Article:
Second Amendment protects former soldier who had been psychiatrically committed 10 years ago, when he was 15

|The Volokh Conspiracy |

From Keyes v. Lynch, 2016 WL 3670852 (M.D. Penn.), decided Monday:

Plaintiff Jonathan Yox is a [Pennsylvania] state correctional officer. . . . [He] was [once] involuntarily committed as a juvenile to the psychiatric inpatient unit of Philhaven, a mental and behavioral health care provider in Mount Gretna, Pennsylvania, on March 31, 2006. At the time, he was 15 years old. He had been emotionally devastated by his parents' divorce and had begun cutting himself under the influence of an older girl. They also had made a suicide pact together.

On the Application for Involuntary Emergency Examination & Treatment filled out with regard to Mr. Yox, ("Philhaven Application"), the person filling out the form wrote that he or she believed Mr. Yox was severely mentally disabled. Part I of the Philhaven Application contains the following paragraph:

A person is severely mentally disabled when, as a result of mental illness, his/her capacity to exercise self-control, judgment and discretion in the conduct of his/her affairs and social relations or to care for his/her own personal needs is so lessened that he/she poses a clear and present danger of harm to others or to himself or herself.

Mr. Yox's initial commitment, or period of treatment, was not to exceed 120 hours, as provided by state law. On or about April 3, 2006, Mr. Yox was admitted for extended involuntary emergency treatment under state law. Mr. Yox was ultimately discharged on or about April 6, 2006. . . .

In 2008, when he was 17, Mr. Yox enlisted in the U.S. Army. He served until 2012, when he received an honorable discharge. During his military service, Mr. Yox was trained to use, and did use, various kinds of firearms, including fully automatic rifles, machine guns, explosives, and grenade launchers. Upon his return from active duty in Afghanistan, Mr. Yox was not recommended for further psychological evaluation after his deployment briefing.

Mr. Yox has never again been involuntarily committed since the one time he was committed as a juvenile. Yox also avers that he has never been convicted of any felony or any misdemeanor crime of domestic violence, has never been convicted of a crime punishable by more than a year, is not an unlawful user of or addicted to any controlled substance, has never been adjudicated as a mental defective, and has never been discharged from the armed forces under dishonorable conditions.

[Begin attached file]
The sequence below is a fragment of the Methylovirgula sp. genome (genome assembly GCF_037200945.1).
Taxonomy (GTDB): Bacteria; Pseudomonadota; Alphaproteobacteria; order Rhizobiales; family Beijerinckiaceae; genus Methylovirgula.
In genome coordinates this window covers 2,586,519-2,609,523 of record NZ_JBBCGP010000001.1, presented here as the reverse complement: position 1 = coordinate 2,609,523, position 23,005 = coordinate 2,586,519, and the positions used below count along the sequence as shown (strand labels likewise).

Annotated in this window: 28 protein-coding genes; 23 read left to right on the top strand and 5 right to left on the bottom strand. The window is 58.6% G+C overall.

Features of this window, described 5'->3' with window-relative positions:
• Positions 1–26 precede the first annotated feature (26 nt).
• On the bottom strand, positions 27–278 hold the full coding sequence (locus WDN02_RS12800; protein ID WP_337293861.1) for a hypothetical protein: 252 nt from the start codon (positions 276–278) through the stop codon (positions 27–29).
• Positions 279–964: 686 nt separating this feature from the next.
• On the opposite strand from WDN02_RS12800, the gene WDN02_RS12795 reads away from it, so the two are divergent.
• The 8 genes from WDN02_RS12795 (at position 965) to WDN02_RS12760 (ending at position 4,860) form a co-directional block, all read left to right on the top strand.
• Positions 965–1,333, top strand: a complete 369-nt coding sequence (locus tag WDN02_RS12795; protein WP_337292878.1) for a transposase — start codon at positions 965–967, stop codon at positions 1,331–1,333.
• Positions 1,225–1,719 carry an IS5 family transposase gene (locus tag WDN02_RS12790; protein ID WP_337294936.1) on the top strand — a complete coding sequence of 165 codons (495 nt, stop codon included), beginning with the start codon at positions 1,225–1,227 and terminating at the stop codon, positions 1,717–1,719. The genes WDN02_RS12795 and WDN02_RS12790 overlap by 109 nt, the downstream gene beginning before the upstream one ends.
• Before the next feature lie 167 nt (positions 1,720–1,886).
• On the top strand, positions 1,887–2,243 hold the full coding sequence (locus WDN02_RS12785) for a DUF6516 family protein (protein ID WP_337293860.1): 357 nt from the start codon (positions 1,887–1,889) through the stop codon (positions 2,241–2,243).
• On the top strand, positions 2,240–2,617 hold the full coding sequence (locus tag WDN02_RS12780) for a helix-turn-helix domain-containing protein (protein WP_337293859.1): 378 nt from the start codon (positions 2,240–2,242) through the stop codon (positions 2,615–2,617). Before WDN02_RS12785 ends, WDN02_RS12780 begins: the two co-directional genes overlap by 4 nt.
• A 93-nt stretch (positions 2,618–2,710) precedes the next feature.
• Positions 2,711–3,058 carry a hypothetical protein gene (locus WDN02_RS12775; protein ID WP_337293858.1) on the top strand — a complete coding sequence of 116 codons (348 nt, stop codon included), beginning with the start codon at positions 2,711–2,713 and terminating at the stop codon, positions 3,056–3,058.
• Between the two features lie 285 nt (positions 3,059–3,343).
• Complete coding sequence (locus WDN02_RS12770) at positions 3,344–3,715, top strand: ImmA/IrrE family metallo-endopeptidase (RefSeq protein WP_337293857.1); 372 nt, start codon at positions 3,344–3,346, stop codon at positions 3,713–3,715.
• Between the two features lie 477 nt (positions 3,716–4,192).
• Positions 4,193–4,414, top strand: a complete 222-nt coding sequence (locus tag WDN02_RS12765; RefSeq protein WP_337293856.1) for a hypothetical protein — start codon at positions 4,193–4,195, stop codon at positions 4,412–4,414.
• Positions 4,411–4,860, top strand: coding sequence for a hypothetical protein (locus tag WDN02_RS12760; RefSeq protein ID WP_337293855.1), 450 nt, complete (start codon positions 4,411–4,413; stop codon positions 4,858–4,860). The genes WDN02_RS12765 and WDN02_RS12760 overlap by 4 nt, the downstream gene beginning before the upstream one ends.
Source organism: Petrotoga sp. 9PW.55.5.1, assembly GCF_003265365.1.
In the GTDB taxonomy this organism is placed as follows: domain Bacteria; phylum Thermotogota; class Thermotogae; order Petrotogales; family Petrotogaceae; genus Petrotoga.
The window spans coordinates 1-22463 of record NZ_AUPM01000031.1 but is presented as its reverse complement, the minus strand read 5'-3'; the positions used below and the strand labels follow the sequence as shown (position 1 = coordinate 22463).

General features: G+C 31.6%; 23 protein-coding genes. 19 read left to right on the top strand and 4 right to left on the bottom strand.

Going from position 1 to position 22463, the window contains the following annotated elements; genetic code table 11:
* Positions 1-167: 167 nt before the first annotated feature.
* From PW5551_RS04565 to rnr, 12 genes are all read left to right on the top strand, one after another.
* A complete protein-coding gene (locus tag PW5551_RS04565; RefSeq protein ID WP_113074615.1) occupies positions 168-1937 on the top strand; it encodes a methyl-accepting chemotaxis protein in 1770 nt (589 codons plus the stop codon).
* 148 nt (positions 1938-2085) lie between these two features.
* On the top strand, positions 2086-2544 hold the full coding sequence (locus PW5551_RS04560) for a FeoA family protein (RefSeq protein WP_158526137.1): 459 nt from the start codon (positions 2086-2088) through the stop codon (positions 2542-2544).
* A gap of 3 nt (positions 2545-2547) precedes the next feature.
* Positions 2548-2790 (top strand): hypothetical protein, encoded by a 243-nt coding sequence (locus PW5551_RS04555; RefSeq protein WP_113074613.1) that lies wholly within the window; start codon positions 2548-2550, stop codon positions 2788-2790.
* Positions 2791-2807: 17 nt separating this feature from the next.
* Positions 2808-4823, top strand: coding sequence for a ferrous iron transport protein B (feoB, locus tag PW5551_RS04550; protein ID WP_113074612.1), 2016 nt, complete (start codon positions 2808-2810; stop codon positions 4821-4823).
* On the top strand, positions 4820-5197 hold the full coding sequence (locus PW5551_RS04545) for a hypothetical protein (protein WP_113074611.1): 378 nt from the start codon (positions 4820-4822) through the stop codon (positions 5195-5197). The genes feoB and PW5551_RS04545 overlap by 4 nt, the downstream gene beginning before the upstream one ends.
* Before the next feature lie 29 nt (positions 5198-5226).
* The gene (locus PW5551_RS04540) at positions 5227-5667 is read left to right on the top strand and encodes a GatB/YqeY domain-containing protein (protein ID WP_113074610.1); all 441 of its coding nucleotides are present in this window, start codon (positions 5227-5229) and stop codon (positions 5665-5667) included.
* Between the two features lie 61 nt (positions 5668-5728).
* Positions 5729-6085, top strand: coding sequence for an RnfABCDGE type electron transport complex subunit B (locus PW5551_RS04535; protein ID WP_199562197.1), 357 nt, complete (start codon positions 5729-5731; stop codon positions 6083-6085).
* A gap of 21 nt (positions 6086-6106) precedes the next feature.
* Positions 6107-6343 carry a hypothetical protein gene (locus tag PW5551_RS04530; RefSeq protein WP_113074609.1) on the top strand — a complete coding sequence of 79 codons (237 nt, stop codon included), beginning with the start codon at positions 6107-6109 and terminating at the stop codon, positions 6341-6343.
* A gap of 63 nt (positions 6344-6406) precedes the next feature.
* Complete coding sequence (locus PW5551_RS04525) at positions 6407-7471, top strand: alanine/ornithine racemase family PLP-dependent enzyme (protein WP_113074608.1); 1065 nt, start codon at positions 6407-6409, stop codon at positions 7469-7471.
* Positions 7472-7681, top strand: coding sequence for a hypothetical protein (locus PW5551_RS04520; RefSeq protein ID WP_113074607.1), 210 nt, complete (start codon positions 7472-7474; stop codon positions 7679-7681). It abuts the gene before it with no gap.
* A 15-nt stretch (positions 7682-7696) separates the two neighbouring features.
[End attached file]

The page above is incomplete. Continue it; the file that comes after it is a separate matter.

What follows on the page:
As a result of [his] involuntary commitments, [Yox] lost [his] private capacity firearm rights by operation of 18 Pa.C.S.A. § 6105(c)(4) and 18 U.S.C. § 922(g)(4). The Pennsylvania statute prohibits a "person who has been adjudicated as an incompetent or who has been involuntarily committed to a mental institution for inpatient care and treatment . . ." from possessing or using a firearm. 18 Pa.C.S.A. § 6105(c)(4). The federal statute, 18 U.S.C. § 922(g)(4), prohibits any person "who has been adjudicated as a mental defective or who has been committed to a mental institution" from possessing firearms or ammunition.

Notwithstanding his inability to possess firearms in his private capacity, Mr. Yox carries and uses firearms in his current job. Mr. Yox actively possesses and uses a firearm in his official capacity as a state correctional officer. He is permitted to possess firearms in his official capacity as a law enforcement officer by operation of 18 U.S.C. § 925(a)(1), which provides an exception to the firearms disability created by § 922(g)(4) for individuals benefitting in their official capacities the federal or state government. . . .

On August 14, 2013, after an evaluation by a psychologist, Mr. Yox filed a Petition to Vacate and Expunge his Involuntary Commitment with the Lancaster County Court of Common Pleas. The court found it was prohibited under state law from granting the relief of expungement. However, the court did grant Mr. Yox state relief from any disability imposed pursuant to 18 Pa.C.S.A. § 6105, based on a finding that Mr. Yox "no longer suffers from the mental health condition that was the basis for his commitments" and is able to "safely possess a firearm without risk to himself or any other person."

Federal law allows state decisions to lift state gun disabilities to also have the effect of lifting federal gun disabilities, but only if the states adhere to federally prescribed standards for dealing with such matters. But the court concluded that Pennsylvania law doesn't adhere to those standards, so the federal statutory disability was still in effect as to Yox. The question then was whether Yox had a Second Amendment right that trumped this federal prohibition.

The court concluded that, though D.C. v. Heller said that bans on gun possession by the "mentally ill" were "presumptively lawful," this presumption could be rebutted in some circumstances. In particular, if someone with a history of mental commitment can show "that he is 'no more dangerous than a typical law-abiding citizen,' or that he 'poses no continuing threat to society,'" he is entitled under the Second Amendment to possess guns again. And Yox showed that this was so: